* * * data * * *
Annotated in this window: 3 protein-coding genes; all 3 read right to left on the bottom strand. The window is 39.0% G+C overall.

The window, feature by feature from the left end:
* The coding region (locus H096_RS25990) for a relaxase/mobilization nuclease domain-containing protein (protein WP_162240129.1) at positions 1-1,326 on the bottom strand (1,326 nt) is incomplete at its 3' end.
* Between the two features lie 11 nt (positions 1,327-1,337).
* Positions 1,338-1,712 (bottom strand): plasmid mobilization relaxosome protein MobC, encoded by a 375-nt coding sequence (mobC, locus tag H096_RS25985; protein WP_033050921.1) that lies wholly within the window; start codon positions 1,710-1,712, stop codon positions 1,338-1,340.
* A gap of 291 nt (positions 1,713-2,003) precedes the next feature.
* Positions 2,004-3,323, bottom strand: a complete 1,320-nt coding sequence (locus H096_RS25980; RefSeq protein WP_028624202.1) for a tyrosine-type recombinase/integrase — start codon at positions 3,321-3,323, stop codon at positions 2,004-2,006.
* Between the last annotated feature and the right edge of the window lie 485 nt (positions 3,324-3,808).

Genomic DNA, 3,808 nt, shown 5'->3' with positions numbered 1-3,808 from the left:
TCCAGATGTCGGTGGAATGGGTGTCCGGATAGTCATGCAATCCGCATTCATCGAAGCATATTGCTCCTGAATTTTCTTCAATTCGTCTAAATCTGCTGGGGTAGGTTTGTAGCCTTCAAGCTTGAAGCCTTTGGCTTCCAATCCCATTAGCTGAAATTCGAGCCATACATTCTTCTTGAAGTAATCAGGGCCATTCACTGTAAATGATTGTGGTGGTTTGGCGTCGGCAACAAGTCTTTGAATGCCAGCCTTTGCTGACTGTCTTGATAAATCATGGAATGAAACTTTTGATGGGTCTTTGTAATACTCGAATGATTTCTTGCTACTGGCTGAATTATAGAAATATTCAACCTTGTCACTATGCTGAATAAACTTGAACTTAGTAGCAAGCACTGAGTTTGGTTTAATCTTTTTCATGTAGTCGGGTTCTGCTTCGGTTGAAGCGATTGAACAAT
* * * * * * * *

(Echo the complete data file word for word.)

Annotated in this window: 3 protein-coding genes; all 3 read right to left on the bottom strand. The window is 39.0% G+C overall.

The window, feature by feature from the left end:
* The coding region (locus H096_RS25990) for a relaxase/mobilization nuclease domain-containing protein (protein WP_162240129.1) at positions 1-1,326 on the bottom strand (1,326 nt) is incomplete at its 3' end.
* Between the two features lie 11 nt (positions 1,327-1,337).
* Positions 1,338-1,712 (bottom strand): plasmid mobilization relaxosome protein MobC, encoded by a 375-nt coding sequence (mobC, locus tag H096_RS25985; protein WP_033050921.1) that lies wholly within the window; start codon positions 1,710-1,712, stop codon positions 1,338-1,340.
* A gap of 291 nt (positions 1,713-2,003) precedes the next feature.
* Positions 2,004-3,323, bottom strand: a complete 1,320-nt coding sequence (locus H096_RS25980; RefSeq protein WP_028624202.1) for a tyrosine-type recombinase/integrase — start codon at positions 3,321-3,323, stop codon at positions 2,004-2,006.
* Between the last annotated feature and the right edge of the window lie 485 nt (positions 3,324-3,808).

Genomic DNA, 3,808 nt, shown 5'->3' with positions numbered 1-3,808 from the left:
TCCAGATGTCGGTGGAATGGGTGTCCGGATAGTCATGCAATCCGCATTCATCGAAGCATATTGCTCCTGAATTTTCTTCAATTCGTCTAAATCTGCTGGGGTAGGTTTGTAGCCTTCAAGCTTGAAGCCTTTGGCTTCCAATCCCATTAGCTGAAATTCGAGCCATACATTCTTCTTGAAGTAATCAGGGCCATTCACTGTAAATGATTGTGGTGGTTTGGCGTCGGCAACAAGTCTTTGAATGCCAGCCTTTGCTGACTGTCTTGATAAATCATGGAATGAAACTTTTGATGGGTCTTTGTAATACTCGAATGATTTCTTGCTACTGGCTGAATTATAGAAATATTCAACCTTGTCACTATGCTGAATAAACTTGAACTTAGTAGCAAGCACTGAGTTTGGTTTAATCTTTTTCATGTAGTCGGGTTCTGCTTCGGTTGAAGCGATTGAACAAT